An engrossing look at the jury selection process from the inside by an editor at the Santa Maria Times:
- Just call me 078628.
For a brief time Monday, that number was my name as a member of the jury pool for the Michael Jackson molestation trial.
Random sampling had nabbed me, among the some 750 prospective jurors for what one prosecutor dubbed the trial of the ages.
….There was little doubt what this was for, but a court official confirmed it: we were part of “The People of the State of California vs Michael Joe Jackson.”
Most of the time, jurors haven’t a clue about the defendant. Of course, this is far from the typical case, despite everyone’s attempts to act otherwise.
Surprisingly, officials didn’t make any warnings about avoiding comments as we went through the process. Some people read newspapers previewing the hoopla surrounding the case.
One would-be juror loudly proclaimed his plans to write a book.
“He is weird,” another man said of Jackson.
A third commented that Jackson can’t seem to decide on his color and made remarks about a “vendetta” from the District Attorney’s Office.
….Upon arrival, court staff confirmed we were in the right locale and handed out plastic ID holders to display our numeric names and the word “juror” through the small square window.
A jury services official explained the numbers as a way to shield identities and shelter us from the gaggle of media (ouch).
….Finally, two hours after arriving, we were on the move, shuffled to the courtroom as crowds hidden from sight chanted “Michael is innocent.”
In the front of the courtroom, decked out in a vibrant white, Michael Jackson stood, facing us as attorneys flanked him. The much-photographed entertainer moved his lips to a smile as we entered. His attorneys made eye contact with several, and smiled….
The judge-turned-professor reminded that jury duty is the responsibility of American citizenship, a reason so many have died fighting for freedom.
After asking those with hardship pleas to remain, nearly two-thirds left to fill out questionnaires.
One by one, the remainder asked Judge Rodney Melville for a deferment, most of us unable to live for six months without our salaries. Somehow, $15 a day for jury duty just won’t cover the basics of living on the Central Coast for six months.
I am wondering if I should feel paranoid, relieved, left out, or not think much about it (I choose the latter), but I have never been called to jury duty in my entire life. I have been a registered voter all my adult life but have never heard the call. Hmm.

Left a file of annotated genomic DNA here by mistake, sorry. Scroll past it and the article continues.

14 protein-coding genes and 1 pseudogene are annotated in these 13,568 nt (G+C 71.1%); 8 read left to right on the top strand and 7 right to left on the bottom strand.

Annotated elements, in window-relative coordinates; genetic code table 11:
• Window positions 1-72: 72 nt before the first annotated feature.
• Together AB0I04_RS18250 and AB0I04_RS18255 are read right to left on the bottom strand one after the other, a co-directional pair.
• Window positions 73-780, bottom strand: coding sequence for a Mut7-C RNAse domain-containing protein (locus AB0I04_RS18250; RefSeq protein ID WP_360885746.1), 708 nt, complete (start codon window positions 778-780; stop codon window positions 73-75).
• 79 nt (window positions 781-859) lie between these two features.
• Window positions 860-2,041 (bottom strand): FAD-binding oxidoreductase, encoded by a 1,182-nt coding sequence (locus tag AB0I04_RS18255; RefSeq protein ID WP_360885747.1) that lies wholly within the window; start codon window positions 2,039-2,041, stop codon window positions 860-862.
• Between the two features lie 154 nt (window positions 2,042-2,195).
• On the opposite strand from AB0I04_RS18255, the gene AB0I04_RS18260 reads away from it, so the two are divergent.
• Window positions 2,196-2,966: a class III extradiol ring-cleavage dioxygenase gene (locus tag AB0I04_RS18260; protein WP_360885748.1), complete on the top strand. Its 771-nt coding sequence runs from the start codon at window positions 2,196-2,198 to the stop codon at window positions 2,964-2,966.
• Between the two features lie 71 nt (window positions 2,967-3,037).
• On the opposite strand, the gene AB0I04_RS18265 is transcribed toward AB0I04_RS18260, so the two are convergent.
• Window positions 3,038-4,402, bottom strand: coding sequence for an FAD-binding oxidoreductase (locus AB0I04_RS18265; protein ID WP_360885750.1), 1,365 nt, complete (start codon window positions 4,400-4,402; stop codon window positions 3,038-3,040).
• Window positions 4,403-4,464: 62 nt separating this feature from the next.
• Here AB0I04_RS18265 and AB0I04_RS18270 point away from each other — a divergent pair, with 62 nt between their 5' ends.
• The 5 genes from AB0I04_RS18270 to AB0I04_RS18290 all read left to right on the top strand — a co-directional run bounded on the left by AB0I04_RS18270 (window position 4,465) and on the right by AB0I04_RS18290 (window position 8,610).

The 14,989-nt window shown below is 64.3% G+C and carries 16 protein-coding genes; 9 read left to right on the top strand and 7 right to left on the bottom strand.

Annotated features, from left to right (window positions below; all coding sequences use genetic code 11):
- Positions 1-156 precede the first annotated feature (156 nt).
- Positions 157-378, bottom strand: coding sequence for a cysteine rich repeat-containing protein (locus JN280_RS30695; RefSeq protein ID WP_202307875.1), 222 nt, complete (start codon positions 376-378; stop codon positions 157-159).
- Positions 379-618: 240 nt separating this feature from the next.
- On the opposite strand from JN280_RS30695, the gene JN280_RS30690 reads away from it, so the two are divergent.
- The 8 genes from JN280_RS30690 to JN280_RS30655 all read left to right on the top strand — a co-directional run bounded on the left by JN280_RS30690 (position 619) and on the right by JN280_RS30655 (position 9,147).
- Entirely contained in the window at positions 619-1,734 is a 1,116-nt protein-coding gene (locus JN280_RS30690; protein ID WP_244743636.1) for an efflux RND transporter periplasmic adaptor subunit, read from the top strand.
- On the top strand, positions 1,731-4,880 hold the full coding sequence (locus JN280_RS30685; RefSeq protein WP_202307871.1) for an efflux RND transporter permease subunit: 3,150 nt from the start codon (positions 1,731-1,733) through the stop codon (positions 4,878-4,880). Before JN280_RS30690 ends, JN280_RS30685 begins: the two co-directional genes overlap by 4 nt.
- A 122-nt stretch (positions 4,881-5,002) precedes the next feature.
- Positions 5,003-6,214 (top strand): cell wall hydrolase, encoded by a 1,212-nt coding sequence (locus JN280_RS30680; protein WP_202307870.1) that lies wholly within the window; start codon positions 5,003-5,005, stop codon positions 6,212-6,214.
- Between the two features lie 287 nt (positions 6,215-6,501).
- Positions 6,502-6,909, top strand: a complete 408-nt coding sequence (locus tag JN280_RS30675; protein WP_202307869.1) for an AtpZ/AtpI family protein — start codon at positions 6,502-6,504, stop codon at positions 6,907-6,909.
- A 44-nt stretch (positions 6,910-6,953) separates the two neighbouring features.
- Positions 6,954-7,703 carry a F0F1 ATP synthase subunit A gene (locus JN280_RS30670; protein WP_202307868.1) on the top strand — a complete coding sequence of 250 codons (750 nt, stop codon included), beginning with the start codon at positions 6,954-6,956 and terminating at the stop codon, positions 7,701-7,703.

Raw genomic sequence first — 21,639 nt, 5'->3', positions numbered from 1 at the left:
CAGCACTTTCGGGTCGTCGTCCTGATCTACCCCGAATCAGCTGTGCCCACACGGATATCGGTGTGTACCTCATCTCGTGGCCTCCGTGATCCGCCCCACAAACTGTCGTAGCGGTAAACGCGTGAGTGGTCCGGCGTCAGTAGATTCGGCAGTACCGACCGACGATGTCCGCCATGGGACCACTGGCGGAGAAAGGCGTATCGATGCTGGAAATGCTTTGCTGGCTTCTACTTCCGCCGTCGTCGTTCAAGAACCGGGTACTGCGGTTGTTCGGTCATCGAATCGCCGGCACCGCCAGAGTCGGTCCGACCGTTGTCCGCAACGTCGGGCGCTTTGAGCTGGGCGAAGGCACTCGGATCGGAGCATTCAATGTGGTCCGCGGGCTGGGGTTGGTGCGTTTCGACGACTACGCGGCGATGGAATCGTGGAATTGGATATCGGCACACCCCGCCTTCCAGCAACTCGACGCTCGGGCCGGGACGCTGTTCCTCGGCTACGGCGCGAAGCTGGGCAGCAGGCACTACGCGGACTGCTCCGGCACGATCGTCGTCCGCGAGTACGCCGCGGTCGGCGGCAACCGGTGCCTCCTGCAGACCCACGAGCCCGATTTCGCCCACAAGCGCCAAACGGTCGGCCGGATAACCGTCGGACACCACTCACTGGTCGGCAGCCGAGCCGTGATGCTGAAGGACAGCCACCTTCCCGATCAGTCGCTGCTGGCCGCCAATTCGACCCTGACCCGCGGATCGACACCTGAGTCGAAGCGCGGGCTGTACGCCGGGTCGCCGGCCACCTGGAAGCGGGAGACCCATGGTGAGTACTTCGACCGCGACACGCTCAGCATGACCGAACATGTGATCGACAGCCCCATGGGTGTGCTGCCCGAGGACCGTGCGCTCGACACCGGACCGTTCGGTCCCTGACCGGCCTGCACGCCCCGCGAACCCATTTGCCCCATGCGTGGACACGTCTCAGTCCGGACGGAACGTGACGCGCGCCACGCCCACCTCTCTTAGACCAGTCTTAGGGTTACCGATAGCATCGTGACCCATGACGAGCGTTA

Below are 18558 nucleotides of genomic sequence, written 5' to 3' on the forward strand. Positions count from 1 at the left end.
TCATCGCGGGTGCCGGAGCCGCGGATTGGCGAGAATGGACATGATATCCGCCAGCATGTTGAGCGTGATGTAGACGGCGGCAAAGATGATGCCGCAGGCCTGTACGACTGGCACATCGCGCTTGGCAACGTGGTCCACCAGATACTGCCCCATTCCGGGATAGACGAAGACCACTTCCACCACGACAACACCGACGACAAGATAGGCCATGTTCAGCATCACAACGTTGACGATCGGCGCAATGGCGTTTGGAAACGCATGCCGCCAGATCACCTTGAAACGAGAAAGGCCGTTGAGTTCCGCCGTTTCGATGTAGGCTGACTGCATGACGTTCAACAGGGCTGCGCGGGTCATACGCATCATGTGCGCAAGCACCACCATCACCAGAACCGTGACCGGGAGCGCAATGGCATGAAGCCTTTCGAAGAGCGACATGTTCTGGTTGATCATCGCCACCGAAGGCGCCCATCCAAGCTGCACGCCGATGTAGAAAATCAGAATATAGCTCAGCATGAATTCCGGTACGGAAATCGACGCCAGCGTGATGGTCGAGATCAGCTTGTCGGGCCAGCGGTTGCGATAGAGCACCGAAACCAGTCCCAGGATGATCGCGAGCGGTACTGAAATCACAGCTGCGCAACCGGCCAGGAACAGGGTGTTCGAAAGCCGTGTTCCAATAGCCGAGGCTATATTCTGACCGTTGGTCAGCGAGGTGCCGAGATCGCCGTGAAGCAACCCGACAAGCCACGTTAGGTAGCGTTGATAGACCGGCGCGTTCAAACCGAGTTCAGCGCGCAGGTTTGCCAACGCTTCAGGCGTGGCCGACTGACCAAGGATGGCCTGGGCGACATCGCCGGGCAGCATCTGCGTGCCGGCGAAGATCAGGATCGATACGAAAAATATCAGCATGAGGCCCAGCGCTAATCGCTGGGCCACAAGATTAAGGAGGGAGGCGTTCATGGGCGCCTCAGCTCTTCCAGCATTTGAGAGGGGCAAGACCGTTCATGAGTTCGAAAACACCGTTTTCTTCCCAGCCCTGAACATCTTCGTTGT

Anyway, nice little glimpse into the quotidian and the bizarre aspects of a case that has, in a sense, taken over a town.
Those who didn’t ask for a deferment filled out a questionnaire:
- Potential jurors in the Michael Jackson trial are being asked if they’ve ever had cancer, about their opinion on people of different races and even about whether they followed the 1993 molestation allegations against the pop star.
….Some of the other questions included whether they have ever experienced or been accused of inappropriate sexual behavior, if they have ever advocated for abused children, and how closely they have followed the case.
Besides asking jurors about any religious beliefs or medical problems that could keep them from serving, the questionnaire grazed several specific issues likely to come into play during the trial, including whether jurors or their families had ever made “any type of claim for money damages.”
….While the questionnaire touched on several issues, it did not go into the kind of detail that would help attorneys eliminate jurors they saw as sympathetic to the other side, said Laurie Levenson, a Loyola Law School professor.
“This is the most bare-bones questionnaire I’ve ever seen,” said Levenson. “It’s very superficial. The judge obviously did not want a sociology study, but this will make it more difficult for the defense to find the kind of jurors they want.” [AP]